The HMDA loan-level data available to the public will be updated, on an ongoing basis, to reflect late submissions and resubmissions. Accordingly, loan-level data downloaded from at a later date will include any such updated data. An August 7, 2019 static dataset used to develop the observations in this statement about the 2018 HMDA data is available here In addition, beginning in late March 2019, Loan/Application Registers (LARs) for each HMDA filer of 2018 data, modified to protect borrower privacy, became available at

Understanding the Data

The 2018 HMDA data use the census tract delineations, population, and housing characteristic data from the 2011–2015 American Community Survey (ACS). In addition, the data reflect metropolitan statistical area (MSA) definitions released by the Office of Management and Budget in 2017 that became effective for HMDA purposes in 2018.

Caution should be used when comparing HMDA data across multiple years due to changes in HMDA definitions, values, and thresholds. Also, caution is required for certain geographic areas due to the changes in MSA and census tract boundaries and updates to the population and housing characteristics of census tracts, especially those that follow the decennial census and five-year updates based on the ACS data.

The HMDA data are the most comprehensive publicly available information on mortgage market activity. Among other uses, the data help the public assess how financial institutions are serving the housing needs of their local communities and facilitate federal financial regulators’ fair lending, consumer compliance, and Community Reinvestment Act examinations. For example, when these regulators evaluate an institution’s fair lending risk, they analyze HMDA data in conjunction with other information and risk factors, in accordance with the Interagency Fair Lending Examination Procedures available at

HMDA data alone cannot be used to determine whether a lender is complying with fair lending laws. The data do not include some legitimate credit risk considerations for loan approval and loan pricing decisions. Therefore, when regulators conduct fair lending examinations, they analyze additional information before reaching a determination about an institution’s compliance with fair lending laws.

Observations from the 2018 Data3

For 2018, the number of reporting institutions declined by about 2.9 percent from the previous year to 5,683. The 2018 data include information on 12.9 million home loan applications. Among them, 10.3 million were closed-end, 2.3 million were open-end, and, for another 378,000 records, pursuant to the EGRRCPA’s partial exemptions, financial institutions did not indicate whether the records were closed-end or open-end. A total of 7.7 million applications resulted in loan originations. Among them, 6.3 million were closed-end mortgage originations, 1.1 million were open-end line of credit originations, and, pursuant to the EGRRCPA’s partial exemptions, 283,000 were originations for which financial institutions did not indicate whether they were closed-end or open-end. The 2018 data include 2.0 million purchased loans, for a total of 15.1 million records. The data also include information on approximately 177,000 requests for preapprovals for home purchase loans.4

The total number of originated loans decreased by about 924,000 between 2017 and 2018, or 12.6 percent. Refinance originations decreased by 23.1 percent from 2.5 million, and home purchase lending increased by 0.3 percent from 4.3 million.

A total of 2,251 reporters made use of the EGRRCPA’s partial exemptions for at least one of the 26 data points eligible for the exemptions. In all, they account for about 425,000 records and 298,000 originations.

From 2017 to 2018, the share of home purchase loans for first lien, 1-4 family, site-built, owner-occupied properties (1-4 family, owner-occupied properties) made to low- and moderate-income borrowers (those with income of less than 80 percent of area median income) rose slightly from 26.3 percent to 28.1 percent, and the share of refinance loans to low- and moderate-income borrowers for 1-4 family, owner-occupied properties increased from 22.9 percent to 30.0 percent.5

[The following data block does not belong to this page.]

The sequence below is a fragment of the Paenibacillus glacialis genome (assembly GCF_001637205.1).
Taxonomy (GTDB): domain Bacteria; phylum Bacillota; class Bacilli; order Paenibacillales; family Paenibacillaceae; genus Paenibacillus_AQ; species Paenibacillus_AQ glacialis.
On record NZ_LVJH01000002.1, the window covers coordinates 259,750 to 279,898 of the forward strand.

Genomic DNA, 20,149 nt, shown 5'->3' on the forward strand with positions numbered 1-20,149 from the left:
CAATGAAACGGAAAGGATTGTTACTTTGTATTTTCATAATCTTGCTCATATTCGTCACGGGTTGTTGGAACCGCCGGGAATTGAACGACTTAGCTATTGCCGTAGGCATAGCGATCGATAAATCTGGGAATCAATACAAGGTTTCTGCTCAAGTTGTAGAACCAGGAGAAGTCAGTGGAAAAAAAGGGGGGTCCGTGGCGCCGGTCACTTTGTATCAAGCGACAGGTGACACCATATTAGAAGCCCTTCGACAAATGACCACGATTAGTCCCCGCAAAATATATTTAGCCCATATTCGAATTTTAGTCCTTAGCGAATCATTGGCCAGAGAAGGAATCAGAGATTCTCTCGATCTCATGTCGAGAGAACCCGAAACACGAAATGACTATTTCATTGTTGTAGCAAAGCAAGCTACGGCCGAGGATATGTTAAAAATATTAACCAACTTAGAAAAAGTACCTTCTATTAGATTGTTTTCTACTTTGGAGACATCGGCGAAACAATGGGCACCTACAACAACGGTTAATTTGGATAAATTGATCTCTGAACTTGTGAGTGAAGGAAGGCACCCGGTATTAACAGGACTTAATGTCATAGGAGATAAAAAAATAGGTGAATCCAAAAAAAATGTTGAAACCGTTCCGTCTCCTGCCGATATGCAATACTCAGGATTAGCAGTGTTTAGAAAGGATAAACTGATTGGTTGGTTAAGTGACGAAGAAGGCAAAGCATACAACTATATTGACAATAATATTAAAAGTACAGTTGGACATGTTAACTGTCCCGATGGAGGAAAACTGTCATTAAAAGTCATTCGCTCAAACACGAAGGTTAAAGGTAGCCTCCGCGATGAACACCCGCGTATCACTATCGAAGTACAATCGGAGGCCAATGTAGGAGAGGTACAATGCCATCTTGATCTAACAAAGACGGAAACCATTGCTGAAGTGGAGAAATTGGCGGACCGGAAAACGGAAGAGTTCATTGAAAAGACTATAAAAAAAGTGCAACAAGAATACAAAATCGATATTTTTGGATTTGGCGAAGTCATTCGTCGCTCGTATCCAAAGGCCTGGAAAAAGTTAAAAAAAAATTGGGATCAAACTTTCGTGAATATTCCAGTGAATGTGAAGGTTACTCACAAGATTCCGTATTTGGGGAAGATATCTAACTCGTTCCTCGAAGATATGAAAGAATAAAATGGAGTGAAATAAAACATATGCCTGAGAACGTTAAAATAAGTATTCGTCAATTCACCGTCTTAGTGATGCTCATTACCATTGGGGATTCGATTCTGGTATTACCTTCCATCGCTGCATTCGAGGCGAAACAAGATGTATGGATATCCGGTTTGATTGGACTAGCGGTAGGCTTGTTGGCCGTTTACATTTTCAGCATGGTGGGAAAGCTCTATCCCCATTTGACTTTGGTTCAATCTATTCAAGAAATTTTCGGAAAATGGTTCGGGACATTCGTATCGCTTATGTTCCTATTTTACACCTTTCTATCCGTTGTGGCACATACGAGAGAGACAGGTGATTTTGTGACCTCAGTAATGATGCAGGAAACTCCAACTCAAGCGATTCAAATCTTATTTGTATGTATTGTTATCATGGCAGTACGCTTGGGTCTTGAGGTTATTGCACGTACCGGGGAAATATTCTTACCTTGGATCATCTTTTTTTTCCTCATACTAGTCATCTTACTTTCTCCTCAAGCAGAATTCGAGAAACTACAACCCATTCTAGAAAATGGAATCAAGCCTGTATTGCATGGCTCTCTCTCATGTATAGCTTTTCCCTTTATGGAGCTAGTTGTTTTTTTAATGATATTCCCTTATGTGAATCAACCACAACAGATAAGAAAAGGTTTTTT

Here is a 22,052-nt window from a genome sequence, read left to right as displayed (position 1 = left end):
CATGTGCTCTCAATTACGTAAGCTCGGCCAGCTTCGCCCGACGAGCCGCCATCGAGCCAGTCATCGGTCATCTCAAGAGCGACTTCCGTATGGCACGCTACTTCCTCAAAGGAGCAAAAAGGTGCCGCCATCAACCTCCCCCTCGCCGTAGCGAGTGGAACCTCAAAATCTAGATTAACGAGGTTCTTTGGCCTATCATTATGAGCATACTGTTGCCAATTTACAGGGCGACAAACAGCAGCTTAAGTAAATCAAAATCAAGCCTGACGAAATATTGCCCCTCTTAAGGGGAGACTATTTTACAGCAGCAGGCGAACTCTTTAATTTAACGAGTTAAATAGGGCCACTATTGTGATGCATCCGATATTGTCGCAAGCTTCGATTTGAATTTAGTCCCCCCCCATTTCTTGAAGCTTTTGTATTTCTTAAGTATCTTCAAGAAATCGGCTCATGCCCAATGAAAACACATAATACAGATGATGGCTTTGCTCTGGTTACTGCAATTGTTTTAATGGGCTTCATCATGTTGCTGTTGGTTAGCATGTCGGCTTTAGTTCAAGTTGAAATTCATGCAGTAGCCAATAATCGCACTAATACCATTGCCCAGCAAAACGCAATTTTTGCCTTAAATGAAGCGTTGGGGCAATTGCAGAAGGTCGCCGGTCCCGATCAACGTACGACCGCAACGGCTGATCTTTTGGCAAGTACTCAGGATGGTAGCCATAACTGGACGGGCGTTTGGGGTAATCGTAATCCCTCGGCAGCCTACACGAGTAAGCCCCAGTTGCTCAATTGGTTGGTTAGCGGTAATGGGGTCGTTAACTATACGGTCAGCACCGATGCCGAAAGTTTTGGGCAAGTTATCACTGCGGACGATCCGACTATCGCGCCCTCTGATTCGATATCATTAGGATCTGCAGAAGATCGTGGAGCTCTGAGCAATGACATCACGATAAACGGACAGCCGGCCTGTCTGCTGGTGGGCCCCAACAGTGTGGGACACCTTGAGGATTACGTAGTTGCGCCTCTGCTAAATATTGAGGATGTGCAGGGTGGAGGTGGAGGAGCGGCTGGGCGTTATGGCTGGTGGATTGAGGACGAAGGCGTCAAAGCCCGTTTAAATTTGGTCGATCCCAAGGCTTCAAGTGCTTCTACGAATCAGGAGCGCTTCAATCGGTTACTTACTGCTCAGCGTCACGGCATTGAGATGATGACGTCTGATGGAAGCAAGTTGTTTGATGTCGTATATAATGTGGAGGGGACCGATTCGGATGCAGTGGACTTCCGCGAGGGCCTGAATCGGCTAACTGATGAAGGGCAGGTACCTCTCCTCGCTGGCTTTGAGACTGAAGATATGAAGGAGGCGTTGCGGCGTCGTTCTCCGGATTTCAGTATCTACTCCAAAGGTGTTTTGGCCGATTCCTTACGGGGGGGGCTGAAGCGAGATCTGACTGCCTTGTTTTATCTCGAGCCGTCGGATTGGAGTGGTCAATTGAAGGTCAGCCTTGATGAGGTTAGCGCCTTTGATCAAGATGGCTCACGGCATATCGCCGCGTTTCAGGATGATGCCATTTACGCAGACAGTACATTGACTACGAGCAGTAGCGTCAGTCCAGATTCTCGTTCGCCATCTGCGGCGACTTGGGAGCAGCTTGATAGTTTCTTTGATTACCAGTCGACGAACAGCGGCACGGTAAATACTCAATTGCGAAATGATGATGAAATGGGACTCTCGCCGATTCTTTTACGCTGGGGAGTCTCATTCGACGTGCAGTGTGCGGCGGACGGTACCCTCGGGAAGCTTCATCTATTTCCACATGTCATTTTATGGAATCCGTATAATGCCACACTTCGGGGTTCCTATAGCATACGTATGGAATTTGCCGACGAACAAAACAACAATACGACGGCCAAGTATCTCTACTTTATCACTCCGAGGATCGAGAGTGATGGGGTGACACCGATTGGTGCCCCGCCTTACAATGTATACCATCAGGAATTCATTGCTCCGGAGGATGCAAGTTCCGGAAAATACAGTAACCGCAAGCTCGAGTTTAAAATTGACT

In terms of borrower race and ethnicity, the share of home purchase loans for 1-4 family, owner-occupied properties made to Black borrowers rose from 6.4 percent in 2017 to 6.7 percent in 2018, the share made to Hispanic-White borrowers increased slightly from 8.8 percent to 8.9 percent, and those made to Asian borrowers rose from 5.8 percent to 5.9 percent. From 2017 to 2018, the share of refinance loans for 1-4 family, owner-occupied properties made to Black borrowers increased from 5.9 percent to 6.2 percent, the share made to Hispanic-White borrowers remained unchanged at 6.8 percent, and the share made to Asian borrowers fell from 4.0 percent to 3.7 percent.

In 2018, Black and Hispanic-White applicants experienced higher denial rates for 1-4 family, owner-occupied conventional home purchase loans than non-Hispanic-White applicants. The denial rate for Asian applicants is more comparable to the denial rate for non-Hispanic-White applicants. These relationships are similar to those found in earlier years and, due to the limitations of the HMDA data mentioned above, cannot take into account all legitimate credit risk considerations for loan approval and loan pricing.

The Federal Housing Administration (FHA)-insured share of first-lien home purchase loans for 1-4 family, owner-occupied properties declined from 22.0 percent in 2017 to 19.3 percent in 2018. The Department of Veterans Affairs (VA)-guaranteed share of such loans remained at approximately 10 percent in 2018. The overall government-backed share of such purchase loans, including FHA, VA, Rural Housing Service, and Farm Service Agency loans, was 32.0 percent in 2018, down slightly from 35.4 percent in 2017.

The FHA-insured share of refinance mortgages for 1-4 family, owner-occupied properties decreased slightly to 12.8 percent in 2018 from 13.0 percent in 2017, while the VA-guaranteed share of such refinance loans decreased from 11.3 percent in 2017 to 10.2 percent in 2018.

The share of mortgages originated by nondepository, independent mortgage companies has increased in recent years. In 2018, this group of lenders accounted for 57.2 percent of 1-4 family, owner-occupied home-purchase loans, up from 56.1 percent in 2017. Independent mortgage companies also originated 56.1 percent of 1-4 family, owner-occupied refinance loans, an increase from 55.8 percent in 2017.